Council insists Ely’s southern bypass will benefit from busway lessons

How Ely's new southern bypass could look.

How Ely's new southern bypass could look. - Credit: Archant

Cambridgeshire County Council says it will not make the same mistakes with Ely’s southern bypass as it did with the guided bus.

The council plans to use a two-stage design and build contract that will give greater protection should costs start to spiral.

The move comes a year after a legal dispute with busway contractor BAM Nuttall was settled out of court.

Brian Stinton, team leader for major infrastructure delivery, said: “Since the busway contract was let a number of mechanisms have been developed to limit this risk by either capping or only paying a proportion of actual cost above the target price.

“These are reported to be working effectively, but it should be noted that such mechanisms may be reflected in a higher initial target cost. On the basis of advice taken from a contractual expert and lessons learned from the guided busway delivery review, it is recommended that a two stage design and build contract with target price is adopted to ensure reasonable level of cost certainty and apportioning of the risk appropriately.” He will outline his plans to councillors on Tuesday.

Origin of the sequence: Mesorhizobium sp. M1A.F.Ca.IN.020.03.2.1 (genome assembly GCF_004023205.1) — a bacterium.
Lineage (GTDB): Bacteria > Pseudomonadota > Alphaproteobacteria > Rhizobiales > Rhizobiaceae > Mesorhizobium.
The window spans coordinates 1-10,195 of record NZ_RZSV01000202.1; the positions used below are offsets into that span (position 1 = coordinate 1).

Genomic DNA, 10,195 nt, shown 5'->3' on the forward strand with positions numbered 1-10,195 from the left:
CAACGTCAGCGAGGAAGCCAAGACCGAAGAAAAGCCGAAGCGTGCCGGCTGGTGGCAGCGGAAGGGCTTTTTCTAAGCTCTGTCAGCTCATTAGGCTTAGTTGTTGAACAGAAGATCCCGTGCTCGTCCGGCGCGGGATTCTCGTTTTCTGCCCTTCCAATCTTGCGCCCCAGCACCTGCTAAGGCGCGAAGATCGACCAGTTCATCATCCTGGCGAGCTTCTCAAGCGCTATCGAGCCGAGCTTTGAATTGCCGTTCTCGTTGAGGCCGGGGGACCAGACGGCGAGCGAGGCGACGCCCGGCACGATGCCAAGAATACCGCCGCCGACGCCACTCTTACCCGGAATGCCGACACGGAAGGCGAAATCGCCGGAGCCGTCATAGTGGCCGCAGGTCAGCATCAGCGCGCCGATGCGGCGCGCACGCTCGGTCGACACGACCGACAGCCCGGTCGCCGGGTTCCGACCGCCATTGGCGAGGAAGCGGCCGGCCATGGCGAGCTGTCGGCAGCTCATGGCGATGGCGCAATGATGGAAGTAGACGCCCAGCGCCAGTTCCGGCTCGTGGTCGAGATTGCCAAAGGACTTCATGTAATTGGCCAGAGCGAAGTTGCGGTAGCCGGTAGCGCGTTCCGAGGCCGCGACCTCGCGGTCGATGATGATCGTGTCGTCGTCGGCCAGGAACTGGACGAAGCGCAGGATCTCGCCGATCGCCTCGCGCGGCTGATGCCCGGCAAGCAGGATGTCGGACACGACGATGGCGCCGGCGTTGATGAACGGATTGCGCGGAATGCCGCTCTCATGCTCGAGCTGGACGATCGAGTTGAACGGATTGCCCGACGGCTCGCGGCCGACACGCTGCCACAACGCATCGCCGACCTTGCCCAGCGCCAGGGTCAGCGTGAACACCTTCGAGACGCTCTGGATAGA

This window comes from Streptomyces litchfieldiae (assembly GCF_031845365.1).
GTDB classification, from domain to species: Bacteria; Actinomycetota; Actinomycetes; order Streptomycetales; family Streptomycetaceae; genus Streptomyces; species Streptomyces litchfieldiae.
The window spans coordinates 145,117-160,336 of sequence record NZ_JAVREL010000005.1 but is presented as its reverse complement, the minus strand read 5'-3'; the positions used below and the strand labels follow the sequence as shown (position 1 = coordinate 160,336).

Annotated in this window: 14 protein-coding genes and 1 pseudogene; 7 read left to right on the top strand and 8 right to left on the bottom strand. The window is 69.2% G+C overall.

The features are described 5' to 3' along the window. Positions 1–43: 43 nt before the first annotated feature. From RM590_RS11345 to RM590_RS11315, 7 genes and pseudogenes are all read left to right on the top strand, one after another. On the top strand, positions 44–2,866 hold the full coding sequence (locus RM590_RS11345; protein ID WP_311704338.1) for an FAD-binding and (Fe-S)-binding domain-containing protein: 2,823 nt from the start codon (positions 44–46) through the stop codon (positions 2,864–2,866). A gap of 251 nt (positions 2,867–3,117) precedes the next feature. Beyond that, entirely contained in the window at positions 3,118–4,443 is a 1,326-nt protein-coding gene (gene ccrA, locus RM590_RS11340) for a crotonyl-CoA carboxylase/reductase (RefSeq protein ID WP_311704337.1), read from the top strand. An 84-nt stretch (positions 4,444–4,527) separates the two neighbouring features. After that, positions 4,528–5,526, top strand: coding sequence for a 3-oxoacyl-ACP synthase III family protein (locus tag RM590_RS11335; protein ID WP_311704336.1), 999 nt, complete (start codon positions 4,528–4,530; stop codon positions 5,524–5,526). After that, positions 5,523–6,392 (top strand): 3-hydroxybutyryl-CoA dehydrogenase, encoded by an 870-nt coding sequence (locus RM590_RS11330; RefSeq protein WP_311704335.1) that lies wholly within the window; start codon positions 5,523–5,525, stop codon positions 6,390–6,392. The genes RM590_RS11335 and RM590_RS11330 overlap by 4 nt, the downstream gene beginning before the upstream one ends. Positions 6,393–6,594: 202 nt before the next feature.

Mr Stinton said there were “a number of risks around the Ely project” including earthworks, ground conditions, building a bridge over the railway and river and flood risks. he said placing all weather risk unreasonable and in exceptional circumstances an extension of time could be awarded.

The council is hopeful the contract will be awarded by December next year, with work completed on the bypass by November 2017.

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Mr Stinton said that the projected cost of the bypass had risen from £31million in 2012, to some £35million “at 2015 prices” and a number of sources of funding had been identified.